Grus Americana Alba: The Hooping Crane.
Is about the Size of the common Crane. The Bill is brown, and six
Inches long; the Edges of both Mandibles towards the End, about
an Inch and half, are serrated. A deep and broad Channel runs from
more than half way along its upper Mandible. Its Nostrils are very
large. A broad white Lift runs from the Eyes obliquely to the Neck;
except which the Head is brown. The Crown of the Head is callous
and very hard, thinly beset with stiff black Hairs which lye flat,
and are so thin that the Skin appears bare of a reddish Flesh-Colour.
Behind the Head is a Peek of black Feathers. The larger Wing-Feathers
are black. All the Rest of the Body is white. This Description I
took rom the entire Skin of the Bird, presented to me by an Indian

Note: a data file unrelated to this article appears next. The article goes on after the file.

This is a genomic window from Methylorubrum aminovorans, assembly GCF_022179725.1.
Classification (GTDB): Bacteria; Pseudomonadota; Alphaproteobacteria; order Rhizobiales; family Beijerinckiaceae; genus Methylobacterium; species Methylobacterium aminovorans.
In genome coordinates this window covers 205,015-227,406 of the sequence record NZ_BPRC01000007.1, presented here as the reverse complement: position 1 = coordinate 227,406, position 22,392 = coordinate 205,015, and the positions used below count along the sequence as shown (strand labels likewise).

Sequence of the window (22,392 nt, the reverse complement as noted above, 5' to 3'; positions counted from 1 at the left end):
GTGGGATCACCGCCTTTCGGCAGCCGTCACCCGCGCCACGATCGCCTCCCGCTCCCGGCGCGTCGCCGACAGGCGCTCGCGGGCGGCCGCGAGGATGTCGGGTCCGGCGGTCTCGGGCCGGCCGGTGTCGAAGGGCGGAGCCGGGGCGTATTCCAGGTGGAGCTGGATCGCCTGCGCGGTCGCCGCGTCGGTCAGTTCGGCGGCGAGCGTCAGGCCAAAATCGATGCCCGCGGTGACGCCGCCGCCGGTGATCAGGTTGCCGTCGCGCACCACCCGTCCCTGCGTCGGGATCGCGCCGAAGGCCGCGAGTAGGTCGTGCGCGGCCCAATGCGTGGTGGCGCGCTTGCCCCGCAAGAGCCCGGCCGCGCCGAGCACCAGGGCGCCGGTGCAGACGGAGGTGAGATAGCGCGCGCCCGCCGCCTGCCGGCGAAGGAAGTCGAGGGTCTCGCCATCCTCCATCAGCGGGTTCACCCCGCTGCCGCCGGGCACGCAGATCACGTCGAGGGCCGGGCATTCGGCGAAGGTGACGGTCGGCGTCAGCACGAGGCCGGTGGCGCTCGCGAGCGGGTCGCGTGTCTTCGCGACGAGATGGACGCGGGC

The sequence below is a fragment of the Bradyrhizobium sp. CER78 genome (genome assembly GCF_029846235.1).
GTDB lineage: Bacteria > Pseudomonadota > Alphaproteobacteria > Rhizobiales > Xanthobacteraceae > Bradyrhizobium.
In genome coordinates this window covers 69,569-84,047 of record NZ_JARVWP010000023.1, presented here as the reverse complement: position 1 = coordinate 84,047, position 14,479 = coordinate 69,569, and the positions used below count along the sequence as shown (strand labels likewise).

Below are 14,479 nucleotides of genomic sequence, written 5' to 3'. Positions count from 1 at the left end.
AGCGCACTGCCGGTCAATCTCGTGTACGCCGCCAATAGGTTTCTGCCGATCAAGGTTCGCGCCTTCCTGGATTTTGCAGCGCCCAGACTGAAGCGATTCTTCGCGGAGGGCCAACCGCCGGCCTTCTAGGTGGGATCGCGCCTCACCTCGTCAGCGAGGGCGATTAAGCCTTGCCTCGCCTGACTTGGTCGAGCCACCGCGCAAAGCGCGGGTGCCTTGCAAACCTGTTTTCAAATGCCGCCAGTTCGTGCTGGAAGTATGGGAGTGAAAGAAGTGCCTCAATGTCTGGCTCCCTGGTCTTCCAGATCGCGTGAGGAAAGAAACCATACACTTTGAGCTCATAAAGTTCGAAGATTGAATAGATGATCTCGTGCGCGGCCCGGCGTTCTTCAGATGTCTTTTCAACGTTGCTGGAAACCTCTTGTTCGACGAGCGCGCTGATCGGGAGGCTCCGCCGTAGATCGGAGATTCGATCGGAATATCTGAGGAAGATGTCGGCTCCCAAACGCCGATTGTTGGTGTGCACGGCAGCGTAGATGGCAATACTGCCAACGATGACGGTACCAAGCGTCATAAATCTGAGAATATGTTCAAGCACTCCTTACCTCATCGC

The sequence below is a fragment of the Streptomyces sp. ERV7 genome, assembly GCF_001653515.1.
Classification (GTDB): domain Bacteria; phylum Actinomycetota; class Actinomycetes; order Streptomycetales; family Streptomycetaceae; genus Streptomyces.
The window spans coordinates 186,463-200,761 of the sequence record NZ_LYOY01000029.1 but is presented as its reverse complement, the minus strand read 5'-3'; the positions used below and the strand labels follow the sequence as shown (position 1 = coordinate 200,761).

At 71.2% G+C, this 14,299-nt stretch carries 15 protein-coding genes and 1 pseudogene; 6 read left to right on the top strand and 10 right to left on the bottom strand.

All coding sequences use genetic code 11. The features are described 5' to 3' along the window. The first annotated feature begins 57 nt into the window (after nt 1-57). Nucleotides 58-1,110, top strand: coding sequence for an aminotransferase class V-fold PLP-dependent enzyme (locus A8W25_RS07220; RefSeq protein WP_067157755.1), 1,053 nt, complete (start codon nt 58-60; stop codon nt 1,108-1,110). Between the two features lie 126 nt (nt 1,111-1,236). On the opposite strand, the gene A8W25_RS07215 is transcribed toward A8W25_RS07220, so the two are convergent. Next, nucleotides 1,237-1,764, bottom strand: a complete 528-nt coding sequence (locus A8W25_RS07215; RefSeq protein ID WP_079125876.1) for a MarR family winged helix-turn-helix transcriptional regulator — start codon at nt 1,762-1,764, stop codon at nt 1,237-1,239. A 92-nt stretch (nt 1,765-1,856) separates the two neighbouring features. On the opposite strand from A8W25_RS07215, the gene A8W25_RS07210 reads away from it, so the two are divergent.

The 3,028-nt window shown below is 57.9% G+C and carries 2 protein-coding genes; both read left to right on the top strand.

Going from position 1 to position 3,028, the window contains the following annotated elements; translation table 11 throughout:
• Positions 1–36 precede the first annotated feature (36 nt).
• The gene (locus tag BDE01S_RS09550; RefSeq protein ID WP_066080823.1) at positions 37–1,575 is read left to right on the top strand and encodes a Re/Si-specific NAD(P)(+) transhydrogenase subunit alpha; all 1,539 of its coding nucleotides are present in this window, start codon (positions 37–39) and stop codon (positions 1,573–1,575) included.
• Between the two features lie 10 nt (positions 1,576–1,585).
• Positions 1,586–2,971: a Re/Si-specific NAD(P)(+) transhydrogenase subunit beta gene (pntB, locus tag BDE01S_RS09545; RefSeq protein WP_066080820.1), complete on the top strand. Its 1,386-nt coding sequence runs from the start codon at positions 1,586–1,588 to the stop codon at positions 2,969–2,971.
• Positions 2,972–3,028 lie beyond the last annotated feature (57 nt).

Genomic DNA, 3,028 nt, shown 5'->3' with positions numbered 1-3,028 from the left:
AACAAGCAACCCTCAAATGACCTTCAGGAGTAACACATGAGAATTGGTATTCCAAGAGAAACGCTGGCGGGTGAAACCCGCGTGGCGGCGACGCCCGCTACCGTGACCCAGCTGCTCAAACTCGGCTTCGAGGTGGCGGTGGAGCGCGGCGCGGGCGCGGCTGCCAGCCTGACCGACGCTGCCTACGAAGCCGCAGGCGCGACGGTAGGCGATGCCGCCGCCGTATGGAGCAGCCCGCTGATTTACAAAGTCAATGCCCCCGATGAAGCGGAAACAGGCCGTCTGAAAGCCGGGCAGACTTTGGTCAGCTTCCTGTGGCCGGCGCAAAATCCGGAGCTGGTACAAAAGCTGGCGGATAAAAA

who made Use of it for his Tobacco-Pouch. He told me that early
in the Spring great Multitudes of them frequent the lower Parts
of the Rivers near the Sea; and return to the Mountains in the Summer.
This Relation was afterwards confirmed to me by a white Man; who
added, that they make a remarkable hooping Noise; and that he hath
seen them at the Mouths of the Savanna, Aratamaha, and other
Rivers nearer St. Augustine; but never saw any so far North
as the Settlements of Carolina.
Prunus Buxi folio cordato, fructu nigro rotundo: The Bullet-Bush.
The larger Part of the Stem of this Shrub is seldom bigger than
the Small of a Man's Leg. The Height is usually five Feet. The Branches
shoot forth near the Ground and spread. The Leaves are stiff like
those of Box, and about the same Bigness, with Notches at the Ends.
The Berries hang to the smaller Branches by Footstalks not half
an Inch long, and are globular, somewhat larger than a Black Cherry,
of a blueish Black; and contain each a single Stone.